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Alexander Wang’s Retail Vision for Balenciaga Unveiled

The women’s store opens Nov. 22 on Mercer Street in SoHo, while the brand’s first dedicated men’s store in the U.S. will open a few days later.

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Before he even had a chance to think about his first collection for Balenciaga, Alexander Wang had to deal with the label’s new New York flagship. The company had signed a lease in SoHo in 2011 with plans to close its West 22nd Street flagship once that lease expired. Things got complicated when Hurricane Sandy left the Chelsea store inoperable barely a week before Nicolas Ghesquière exited the company in November 2012. But the turn of events created a blank slate for incoming Wang and his retail vision for Balenciaga, which is now ready to be unveiled.

The women’s store opens Nov. 22 at 148 Mercer Street, while the brand’s first dedicated men’s store in the U.S. will open directly across the street, at number 149, on the same day. It’s a critical move for Wang at Balenciaga, as the store is perhaps a more complete expression of his aesthetic direction for the house than he’s been able to express deliver in the two collections under his belt.

“One of the main things I wanted to convey was a sense of permanence,” said Wang. “I want people to walk into the store and feel like it has been there forever.”

Nothing says staying power like marble by the ton. Wang and Ryan Korban, a longtime friend who codesigned the store, built out the three-story, 4,120-square-foot space with deep green Verde Ramegiatto marble on the walls and staircase, combining it with limestone tiles and chrome for a floor pattern inspired by Cristóbal Balenciaga’s original salon at 10 Avenue George V, now the house’s Paris flagship. The rich shade is consistent throughout the store, from the suede accessories displays on the street-level, through accents the lower level.

The store is designed to feel more intimate the further one goes into it, so as it narrows toward the back, the shoe salon is lined in carpet with cracked resin walls that have an organic feel. The use of the color green, the marble motif and the nubby embroidered fabric used to upholster the furniture all tie back to Wang’s first collection for Balenciaga, which is no coincidence.

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“The marble in the store came before the first collection,” said Wang. “The retail concept was the first initial project that just had to get under way. We jumped right in and started working on that and then the green was a key color in the first collection along with the marble green motif. The store concept triggered it.”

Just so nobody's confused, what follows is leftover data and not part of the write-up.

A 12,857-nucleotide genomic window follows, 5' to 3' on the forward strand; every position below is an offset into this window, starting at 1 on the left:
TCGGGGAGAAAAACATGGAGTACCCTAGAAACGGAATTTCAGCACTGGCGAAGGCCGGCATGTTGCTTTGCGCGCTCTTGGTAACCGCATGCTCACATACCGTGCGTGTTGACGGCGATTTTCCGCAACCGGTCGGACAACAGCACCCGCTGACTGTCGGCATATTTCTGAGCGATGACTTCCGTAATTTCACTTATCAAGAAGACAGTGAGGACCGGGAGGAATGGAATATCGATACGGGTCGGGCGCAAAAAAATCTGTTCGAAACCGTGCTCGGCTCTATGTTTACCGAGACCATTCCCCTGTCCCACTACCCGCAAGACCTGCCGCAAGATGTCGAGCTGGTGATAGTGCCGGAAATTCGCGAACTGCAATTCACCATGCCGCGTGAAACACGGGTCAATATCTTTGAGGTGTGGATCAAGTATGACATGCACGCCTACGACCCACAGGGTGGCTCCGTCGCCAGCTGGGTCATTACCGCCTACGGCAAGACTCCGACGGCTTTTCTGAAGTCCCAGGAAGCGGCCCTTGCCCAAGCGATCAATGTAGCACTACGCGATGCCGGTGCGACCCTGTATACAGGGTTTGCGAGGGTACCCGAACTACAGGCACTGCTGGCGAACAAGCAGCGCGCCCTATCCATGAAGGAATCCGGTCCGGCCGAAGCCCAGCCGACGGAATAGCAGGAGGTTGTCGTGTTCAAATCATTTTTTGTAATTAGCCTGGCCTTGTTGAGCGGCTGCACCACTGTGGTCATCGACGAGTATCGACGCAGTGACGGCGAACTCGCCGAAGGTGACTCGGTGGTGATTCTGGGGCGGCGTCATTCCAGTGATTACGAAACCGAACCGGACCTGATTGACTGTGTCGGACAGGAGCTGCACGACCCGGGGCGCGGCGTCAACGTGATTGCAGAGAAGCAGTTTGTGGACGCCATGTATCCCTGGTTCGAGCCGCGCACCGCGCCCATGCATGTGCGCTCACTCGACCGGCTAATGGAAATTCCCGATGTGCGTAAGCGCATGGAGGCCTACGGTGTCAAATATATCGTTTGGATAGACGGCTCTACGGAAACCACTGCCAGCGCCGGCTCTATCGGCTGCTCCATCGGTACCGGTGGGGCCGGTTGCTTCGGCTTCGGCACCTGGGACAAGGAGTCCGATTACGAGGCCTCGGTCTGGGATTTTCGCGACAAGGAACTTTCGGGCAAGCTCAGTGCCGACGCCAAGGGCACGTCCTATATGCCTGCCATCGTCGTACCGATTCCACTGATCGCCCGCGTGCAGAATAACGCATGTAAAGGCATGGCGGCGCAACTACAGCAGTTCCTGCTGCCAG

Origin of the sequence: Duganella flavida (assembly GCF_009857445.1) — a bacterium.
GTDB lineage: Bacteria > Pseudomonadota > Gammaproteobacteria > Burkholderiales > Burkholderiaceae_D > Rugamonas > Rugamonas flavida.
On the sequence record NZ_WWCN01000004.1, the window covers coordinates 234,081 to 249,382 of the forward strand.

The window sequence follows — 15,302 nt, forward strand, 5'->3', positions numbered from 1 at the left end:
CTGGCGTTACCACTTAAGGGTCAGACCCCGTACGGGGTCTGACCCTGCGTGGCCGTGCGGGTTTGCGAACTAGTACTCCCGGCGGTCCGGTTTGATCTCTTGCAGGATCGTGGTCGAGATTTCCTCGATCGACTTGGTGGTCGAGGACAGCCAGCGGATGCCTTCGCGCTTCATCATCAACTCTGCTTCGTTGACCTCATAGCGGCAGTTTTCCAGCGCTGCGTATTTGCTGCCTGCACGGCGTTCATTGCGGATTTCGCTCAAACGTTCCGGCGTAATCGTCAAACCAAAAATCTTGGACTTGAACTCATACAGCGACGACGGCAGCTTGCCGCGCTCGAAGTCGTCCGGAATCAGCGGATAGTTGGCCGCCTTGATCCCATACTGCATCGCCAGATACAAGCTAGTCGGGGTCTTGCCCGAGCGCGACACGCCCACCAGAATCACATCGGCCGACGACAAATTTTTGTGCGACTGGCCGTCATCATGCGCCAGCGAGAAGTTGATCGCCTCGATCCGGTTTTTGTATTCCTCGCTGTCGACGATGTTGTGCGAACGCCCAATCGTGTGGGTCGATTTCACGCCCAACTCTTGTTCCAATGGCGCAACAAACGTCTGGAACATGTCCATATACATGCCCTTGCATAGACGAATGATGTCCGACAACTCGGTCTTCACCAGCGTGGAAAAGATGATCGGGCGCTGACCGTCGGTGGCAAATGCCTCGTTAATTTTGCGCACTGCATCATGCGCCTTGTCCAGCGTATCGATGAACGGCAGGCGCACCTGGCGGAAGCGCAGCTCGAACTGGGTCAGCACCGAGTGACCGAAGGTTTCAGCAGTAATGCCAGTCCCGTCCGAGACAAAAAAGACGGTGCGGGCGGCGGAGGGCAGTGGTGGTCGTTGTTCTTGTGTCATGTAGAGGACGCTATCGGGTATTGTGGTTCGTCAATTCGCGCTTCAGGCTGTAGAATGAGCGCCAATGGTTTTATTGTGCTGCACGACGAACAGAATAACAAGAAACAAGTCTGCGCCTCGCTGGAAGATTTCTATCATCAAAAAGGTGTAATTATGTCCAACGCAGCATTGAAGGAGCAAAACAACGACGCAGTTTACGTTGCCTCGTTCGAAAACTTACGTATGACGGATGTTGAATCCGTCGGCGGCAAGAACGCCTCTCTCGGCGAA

Wang said green came to mind as an aristocratic color that felt appropriate for a house with such history. Indeed, the vast quantities of Verde Ramegiatto have a stately effect, especially when illuminated by the grand skylight, which forms the store’s curving spine, connecting the ceiling to basement. Some might see its arc as a subtle reference to the curves of Cristóbal Balenciaga’s famous volumes. Done in glass with a geometric metal trellis, the skylight casts a soft glow — a combination of natural light and LED light boxes suspended from the ceiling — to contrast the interior’s hard materials. The skylight was inspired by several museums but The Metropolitan Museum of Art in particular, “in the hall where all the statues are and there’s this area where everything is displayed on stone platforms,” said Wang.

By drawing on museums and the classic style of Cristóbal Balenciaga’s French headquarters, Wang sought to impart modern sense of history on the store.

“Balenciaga is such an institution that I felt that it needed to have that same energy and that same emotion going into this location,” said Wang of the look, which, it stands to note, could not be more different from the world of his predecessor. Ghesquière was obsessed with all things futuristic. The words “Space Age” and “intergalactic” were often used to describe the stores he designed with Dominique Gonzalez-Foerster. The London space was outfitted with white padded cabins for fitting rooms; in Milan, there were satellitelike shelves.

While there aren’t plans for an immediate global overhaul of Balenciaga’s retail stores — new U.S. openings are in the works, but all to be determined — it seems Ghesquière’s futurism will soon become a thing of the past.

“The opening of the Balenciaga New York women’s flagship and the first dedicated men’s boutique in the Americas signals the way forward for the house,” said Balenciaga chief executive officer Isabelle Guichot. “With our significant new foundation in SoHo, a globally renowned neighborhood for design and retail innovation, Balenciaga in the Americas is now poised on solid ground to confidently expand in 2014.”

For his part, Wang considers the New York store a “starting point.” Going forward, he wants to keep some design elements uniform across all stores while working within the parameters of the local culture.

The designer is familiar with SoHo’s retail landscape. His first store for his own brand — now one of more than 15 worldwide — is just a few blocks from Balenciaga on Grand Street, where it opened in 2011 and was also designed with Korban. It too is decked out in marble and stone, yet Wang said deriving a different sensibility wasn’t a problem for him and Korban.

“When I’m in Paris at Balenciaga or in the offices in Chelsea, I switch into a completely different mind-set,” he said. “At Wang, there’s more of this ease and more of a chill-out vibe. There’s a living room when you walk into the store. At Balenciaga, it definitely has moments like that but I really wanted to work with the most amazing materials. It’s the ultimate luxury.”

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